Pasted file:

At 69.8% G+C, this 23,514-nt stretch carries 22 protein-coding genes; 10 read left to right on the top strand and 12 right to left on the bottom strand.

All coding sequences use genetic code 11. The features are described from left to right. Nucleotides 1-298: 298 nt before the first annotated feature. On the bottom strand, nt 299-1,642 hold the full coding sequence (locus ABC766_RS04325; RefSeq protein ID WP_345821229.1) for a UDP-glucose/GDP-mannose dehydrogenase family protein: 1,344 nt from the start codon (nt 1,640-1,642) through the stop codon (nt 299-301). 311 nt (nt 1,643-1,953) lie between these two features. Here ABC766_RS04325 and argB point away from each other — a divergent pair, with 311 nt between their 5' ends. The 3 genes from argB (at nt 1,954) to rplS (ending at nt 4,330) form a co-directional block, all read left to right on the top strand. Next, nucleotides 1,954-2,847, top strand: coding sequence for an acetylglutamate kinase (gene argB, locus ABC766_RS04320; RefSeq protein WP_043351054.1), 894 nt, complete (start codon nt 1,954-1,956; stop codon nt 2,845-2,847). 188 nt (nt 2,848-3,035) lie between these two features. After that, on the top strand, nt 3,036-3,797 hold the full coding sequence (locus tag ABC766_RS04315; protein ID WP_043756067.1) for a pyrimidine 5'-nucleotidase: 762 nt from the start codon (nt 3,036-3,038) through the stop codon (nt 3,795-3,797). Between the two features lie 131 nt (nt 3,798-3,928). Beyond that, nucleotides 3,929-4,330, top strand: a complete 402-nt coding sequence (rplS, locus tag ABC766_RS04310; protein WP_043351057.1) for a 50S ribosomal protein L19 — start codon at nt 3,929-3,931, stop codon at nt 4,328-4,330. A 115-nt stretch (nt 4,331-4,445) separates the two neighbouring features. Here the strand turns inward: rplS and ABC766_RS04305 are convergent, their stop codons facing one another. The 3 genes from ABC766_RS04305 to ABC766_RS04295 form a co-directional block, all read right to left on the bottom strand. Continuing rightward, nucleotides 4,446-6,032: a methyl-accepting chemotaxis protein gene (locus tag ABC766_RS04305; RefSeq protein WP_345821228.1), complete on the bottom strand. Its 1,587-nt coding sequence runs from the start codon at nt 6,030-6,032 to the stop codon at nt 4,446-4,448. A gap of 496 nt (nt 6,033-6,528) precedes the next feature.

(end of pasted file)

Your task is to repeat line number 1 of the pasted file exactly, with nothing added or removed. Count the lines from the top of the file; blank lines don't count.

At 69.8% G+C, this 23,514-nt stretch carries 22 protein-coding genes; 10 read left to right on the top strand and 12 right to left on the bottom strand.